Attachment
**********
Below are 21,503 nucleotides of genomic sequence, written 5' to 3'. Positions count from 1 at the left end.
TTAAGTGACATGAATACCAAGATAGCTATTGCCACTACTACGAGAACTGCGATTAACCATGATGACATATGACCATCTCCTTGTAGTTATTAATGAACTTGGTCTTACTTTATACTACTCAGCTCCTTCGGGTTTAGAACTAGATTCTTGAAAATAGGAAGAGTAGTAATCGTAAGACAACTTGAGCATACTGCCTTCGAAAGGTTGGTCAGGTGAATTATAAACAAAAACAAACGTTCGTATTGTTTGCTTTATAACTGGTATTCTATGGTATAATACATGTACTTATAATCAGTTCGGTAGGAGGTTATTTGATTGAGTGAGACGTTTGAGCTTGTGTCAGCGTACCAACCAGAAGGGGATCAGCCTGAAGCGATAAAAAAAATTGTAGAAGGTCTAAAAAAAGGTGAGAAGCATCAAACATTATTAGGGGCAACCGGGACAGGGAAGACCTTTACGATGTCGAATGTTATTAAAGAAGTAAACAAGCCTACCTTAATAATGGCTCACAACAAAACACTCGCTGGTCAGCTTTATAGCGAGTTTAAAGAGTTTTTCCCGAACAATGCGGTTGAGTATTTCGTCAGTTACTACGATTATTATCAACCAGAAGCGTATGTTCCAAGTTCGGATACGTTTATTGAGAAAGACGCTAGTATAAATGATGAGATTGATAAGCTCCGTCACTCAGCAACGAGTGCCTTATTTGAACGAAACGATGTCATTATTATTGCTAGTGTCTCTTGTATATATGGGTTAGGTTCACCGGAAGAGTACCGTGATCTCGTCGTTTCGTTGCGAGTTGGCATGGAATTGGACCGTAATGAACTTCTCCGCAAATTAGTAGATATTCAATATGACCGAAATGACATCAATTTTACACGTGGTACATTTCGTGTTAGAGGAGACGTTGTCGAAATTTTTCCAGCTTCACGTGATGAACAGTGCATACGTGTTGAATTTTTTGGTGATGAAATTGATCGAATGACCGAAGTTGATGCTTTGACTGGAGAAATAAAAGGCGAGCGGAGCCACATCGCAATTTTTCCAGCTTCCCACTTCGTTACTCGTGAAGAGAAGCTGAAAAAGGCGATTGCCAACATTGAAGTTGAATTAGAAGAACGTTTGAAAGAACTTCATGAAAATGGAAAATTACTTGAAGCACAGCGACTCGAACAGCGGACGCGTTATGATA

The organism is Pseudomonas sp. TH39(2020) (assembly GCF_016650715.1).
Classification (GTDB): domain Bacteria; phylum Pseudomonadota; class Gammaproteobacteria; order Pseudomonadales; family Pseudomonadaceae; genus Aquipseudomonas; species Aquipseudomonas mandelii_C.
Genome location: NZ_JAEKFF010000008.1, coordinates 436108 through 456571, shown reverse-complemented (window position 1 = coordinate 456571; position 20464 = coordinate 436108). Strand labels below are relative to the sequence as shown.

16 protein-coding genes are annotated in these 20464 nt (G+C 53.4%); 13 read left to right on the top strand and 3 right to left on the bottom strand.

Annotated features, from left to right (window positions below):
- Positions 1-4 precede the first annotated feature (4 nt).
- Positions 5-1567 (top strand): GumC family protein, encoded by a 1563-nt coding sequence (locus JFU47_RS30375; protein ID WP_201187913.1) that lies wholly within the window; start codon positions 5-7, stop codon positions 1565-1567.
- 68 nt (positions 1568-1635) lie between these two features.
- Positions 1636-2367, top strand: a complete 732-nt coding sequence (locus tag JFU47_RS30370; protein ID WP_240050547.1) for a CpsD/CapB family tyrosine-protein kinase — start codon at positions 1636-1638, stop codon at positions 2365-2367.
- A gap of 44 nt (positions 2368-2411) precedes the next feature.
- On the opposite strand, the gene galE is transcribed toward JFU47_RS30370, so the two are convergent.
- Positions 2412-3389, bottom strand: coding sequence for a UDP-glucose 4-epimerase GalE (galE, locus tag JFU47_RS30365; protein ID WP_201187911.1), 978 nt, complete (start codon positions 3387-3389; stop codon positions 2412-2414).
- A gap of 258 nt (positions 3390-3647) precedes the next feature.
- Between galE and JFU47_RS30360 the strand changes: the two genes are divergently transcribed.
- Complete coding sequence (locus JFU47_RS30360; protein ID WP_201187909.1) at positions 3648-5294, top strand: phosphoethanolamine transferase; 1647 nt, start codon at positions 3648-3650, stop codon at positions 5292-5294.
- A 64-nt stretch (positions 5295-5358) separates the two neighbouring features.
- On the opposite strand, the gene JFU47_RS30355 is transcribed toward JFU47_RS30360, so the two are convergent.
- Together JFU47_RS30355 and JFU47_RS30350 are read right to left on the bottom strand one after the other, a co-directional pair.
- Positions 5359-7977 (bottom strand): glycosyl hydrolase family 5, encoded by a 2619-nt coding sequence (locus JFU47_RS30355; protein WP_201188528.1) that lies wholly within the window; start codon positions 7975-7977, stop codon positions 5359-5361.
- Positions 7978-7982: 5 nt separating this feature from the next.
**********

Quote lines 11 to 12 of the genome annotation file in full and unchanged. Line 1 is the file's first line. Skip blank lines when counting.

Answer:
- Positions 1636-2367, top strand: a complete 732-nt coding sequence (locus tag JFU47_RS30370; protein ID WP_240050547.1) for a CpsD/CapB family tyrosine-protein kinase — start codon at positions 1636-1638, stop codon at positions 2365-2367.
- A gap of 44 nt (positions 2368-2411) precedes the next feature.